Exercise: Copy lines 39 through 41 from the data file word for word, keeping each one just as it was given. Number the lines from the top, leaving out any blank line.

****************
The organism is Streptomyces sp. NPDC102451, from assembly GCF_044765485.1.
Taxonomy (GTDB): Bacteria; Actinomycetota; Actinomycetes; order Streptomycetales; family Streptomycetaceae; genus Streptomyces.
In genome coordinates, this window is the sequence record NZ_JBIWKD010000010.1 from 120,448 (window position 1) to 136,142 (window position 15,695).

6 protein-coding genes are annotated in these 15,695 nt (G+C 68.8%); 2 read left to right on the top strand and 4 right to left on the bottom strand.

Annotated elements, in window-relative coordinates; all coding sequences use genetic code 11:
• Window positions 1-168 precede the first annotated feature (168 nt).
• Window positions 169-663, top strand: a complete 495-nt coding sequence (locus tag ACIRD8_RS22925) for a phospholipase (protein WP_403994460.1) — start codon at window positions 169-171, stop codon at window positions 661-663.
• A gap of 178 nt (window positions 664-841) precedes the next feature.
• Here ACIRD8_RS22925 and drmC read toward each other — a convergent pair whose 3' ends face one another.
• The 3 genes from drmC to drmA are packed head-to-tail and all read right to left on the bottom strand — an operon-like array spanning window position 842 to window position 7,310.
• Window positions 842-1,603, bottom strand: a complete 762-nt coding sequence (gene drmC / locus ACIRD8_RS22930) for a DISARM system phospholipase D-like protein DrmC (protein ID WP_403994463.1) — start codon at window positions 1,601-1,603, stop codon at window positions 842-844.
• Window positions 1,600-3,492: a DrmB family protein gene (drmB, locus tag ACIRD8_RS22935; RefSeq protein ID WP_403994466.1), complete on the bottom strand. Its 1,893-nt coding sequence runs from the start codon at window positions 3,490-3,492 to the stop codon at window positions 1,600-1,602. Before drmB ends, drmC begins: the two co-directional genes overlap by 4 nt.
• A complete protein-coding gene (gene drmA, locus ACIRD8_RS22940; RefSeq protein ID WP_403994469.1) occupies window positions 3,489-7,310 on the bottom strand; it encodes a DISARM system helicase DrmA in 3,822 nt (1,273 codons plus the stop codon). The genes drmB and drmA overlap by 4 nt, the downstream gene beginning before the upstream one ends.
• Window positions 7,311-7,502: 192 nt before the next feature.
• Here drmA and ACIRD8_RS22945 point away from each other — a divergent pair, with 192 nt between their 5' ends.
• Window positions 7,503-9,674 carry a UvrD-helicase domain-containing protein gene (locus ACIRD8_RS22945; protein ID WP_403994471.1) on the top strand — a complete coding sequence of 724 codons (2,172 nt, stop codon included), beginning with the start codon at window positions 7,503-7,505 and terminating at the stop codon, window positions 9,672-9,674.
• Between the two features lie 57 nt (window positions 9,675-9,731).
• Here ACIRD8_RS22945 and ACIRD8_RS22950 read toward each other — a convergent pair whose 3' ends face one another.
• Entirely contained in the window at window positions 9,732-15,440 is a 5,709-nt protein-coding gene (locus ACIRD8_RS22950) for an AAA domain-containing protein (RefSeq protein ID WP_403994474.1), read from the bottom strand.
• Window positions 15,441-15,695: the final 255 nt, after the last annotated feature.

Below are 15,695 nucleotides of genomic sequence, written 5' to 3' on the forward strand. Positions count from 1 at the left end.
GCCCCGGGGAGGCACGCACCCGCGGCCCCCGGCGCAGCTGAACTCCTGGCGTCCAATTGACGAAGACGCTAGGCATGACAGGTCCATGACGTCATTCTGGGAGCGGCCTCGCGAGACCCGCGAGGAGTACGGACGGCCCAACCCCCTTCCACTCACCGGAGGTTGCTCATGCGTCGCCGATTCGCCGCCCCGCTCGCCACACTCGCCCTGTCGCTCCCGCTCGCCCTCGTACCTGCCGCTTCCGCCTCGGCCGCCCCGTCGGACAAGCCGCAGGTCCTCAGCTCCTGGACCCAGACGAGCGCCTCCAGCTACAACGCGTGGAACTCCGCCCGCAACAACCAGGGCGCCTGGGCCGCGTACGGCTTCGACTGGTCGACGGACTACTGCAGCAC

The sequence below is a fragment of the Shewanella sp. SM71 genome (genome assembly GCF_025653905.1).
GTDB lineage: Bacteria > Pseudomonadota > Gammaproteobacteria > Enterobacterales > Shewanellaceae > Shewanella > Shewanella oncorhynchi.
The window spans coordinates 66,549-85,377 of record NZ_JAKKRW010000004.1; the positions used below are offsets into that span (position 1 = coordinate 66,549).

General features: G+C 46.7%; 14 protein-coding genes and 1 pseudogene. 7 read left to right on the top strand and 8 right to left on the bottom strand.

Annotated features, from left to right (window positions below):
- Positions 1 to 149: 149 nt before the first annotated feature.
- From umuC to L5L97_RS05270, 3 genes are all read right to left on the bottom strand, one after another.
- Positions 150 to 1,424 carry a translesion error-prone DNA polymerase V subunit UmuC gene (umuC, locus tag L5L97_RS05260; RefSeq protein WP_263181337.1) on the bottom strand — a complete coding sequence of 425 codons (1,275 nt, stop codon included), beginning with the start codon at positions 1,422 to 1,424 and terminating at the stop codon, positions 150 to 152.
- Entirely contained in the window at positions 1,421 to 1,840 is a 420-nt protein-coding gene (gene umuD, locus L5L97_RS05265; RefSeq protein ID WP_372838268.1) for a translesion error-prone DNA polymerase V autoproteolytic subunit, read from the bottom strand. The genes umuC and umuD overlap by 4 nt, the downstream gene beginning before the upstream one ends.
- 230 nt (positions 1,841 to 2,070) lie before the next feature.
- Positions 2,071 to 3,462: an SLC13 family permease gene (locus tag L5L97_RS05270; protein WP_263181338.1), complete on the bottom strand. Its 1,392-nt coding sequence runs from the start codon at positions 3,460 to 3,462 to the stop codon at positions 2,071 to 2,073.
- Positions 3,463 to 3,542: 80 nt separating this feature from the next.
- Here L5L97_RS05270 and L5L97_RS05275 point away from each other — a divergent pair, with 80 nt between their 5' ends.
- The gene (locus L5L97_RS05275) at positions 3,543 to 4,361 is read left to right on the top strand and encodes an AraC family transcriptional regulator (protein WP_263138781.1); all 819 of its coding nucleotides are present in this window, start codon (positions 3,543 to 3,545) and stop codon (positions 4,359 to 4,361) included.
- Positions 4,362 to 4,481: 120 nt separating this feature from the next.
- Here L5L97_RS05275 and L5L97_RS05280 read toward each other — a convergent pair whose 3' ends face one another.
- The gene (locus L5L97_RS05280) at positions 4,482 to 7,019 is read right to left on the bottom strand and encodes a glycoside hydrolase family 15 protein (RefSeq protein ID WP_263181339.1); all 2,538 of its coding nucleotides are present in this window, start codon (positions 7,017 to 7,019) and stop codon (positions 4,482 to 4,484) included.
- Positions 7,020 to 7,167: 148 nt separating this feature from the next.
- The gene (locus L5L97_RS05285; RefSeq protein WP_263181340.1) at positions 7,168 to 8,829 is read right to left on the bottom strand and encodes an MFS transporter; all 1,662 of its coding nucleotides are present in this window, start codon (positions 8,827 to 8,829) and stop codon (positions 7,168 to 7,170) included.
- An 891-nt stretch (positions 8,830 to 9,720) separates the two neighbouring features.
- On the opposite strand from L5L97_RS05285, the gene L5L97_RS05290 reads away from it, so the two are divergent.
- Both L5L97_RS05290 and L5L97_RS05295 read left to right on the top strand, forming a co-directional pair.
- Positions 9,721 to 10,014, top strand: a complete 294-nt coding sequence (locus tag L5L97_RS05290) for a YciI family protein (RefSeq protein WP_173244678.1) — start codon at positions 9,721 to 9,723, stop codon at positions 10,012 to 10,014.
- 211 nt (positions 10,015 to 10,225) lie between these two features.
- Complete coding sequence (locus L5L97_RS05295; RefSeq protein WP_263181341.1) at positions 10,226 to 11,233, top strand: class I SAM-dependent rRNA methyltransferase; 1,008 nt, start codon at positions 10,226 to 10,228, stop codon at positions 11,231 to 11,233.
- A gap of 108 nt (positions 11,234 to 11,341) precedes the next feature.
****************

- The gene (locus L5L97_RS05280) at positions 4,482 to 7,019 is read right to left on the bottom strand and encodes a glycoside hydrolase family 15 protein (RefSeq protein ID WP_263181339.1); all 2,538 of its coding nucleotides are present in this window, start codon (positions 7,017 to 7,019) and stop codon (positions 4,482 to 4,484) included.
- Positions 7,020 to 7,167: 148 nt separating this feature from the next.
- The gene (locus L5L97_RS05285; RefSeq protein WP_263181340.1) at positions 7,168 to 8,829 is read right to left on the bottom strand and encodes an MFS transporter; all 1,662 of its coding nucleotides are present in this window, start codon (positions 8,827 to 8,829) and stop codon (positions 7,168 to 7,170) included.